July 27, 2010 | FDD’s Long War Journal

Rhetoric and Reality,’ And Our Understanding of The Rule of Law

Last month, Marc Lynch published a report for the Center for a New American Security, Rhetoric and Reality: Countering Terrorism in the Age of Obama. The report is a worthy contribution to public discussion of the Obama administration's counterterrorism policies, outlining the early contours of the administration's strategy and tracing its continuity with the Bush administration's second term more comprehensively than previous efforts have done. There is also an aspect of the report with which I have some intellectual problems: its discussion of the rule of law and international law, which constitutes a significant component of Lynch's analysis.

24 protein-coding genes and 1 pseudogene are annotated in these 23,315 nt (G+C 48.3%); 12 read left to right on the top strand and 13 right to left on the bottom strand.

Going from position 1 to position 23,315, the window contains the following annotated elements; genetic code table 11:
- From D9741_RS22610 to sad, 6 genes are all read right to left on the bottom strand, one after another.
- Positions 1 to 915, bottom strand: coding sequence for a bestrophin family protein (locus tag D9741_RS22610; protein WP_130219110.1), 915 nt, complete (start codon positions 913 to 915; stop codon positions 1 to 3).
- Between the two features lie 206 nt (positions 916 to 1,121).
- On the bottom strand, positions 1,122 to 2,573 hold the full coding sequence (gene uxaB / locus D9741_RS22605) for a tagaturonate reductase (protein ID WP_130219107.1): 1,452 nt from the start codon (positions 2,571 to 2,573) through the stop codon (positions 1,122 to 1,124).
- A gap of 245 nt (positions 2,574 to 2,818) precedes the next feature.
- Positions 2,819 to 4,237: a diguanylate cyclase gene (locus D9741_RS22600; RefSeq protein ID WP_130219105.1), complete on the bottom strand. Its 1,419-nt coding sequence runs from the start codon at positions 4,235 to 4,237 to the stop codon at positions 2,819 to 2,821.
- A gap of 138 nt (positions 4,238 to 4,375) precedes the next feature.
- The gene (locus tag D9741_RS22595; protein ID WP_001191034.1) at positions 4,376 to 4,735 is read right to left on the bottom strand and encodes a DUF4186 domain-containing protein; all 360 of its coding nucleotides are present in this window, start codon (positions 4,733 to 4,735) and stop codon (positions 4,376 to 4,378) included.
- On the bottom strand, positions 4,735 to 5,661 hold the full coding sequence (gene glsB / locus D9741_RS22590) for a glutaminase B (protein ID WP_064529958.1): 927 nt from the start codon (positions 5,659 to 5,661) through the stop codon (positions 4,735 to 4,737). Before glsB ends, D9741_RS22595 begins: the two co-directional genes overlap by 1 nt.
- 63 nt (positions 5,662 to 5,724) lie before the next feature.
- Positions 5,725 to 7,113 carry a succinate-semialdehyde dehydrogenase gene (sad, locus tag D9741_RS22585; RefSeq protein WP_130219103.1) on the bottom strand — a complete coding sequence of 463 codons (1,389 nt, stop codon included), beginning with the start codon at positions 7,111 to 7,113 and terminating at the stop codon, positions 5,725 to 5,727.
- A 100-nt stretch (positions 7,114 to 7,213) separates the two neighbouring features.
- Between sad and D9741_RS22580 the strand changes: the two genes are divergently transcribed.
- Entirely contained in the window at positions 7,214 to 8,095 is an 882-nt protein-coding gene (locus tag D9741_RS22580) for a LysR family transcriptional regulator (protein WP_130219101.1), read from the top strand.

Continuity with Bush's second term

I'll begin with the very real contributions the report makes. Lynch writes that when it comes to the Obama administration's counterterrorism policy, “it is still easier to say what it is not rather than what it is. President Obama has not yet articulated an effective strategy to the American public.” A lack of articulation, though, does not mean there is a lack of some kind of strategy. Lynch identifies four pillars to the administration's approach: global Muslim engagement (outreach to Muslim communities based on “mutual interests and mutual respect”), countering violent extremism (blunting and undermining extremist narratives, including the claim that the US is at war with Islam), kinetic counterterrorism (enhancing efforts by the military, intelligence, and law enforcement to capture, kill, and disrupt terrorists and their networks), and the commitment to carry out these efforts within the rule of law. Outlining these early discernible pillars of the administration's strategy is an important contribution.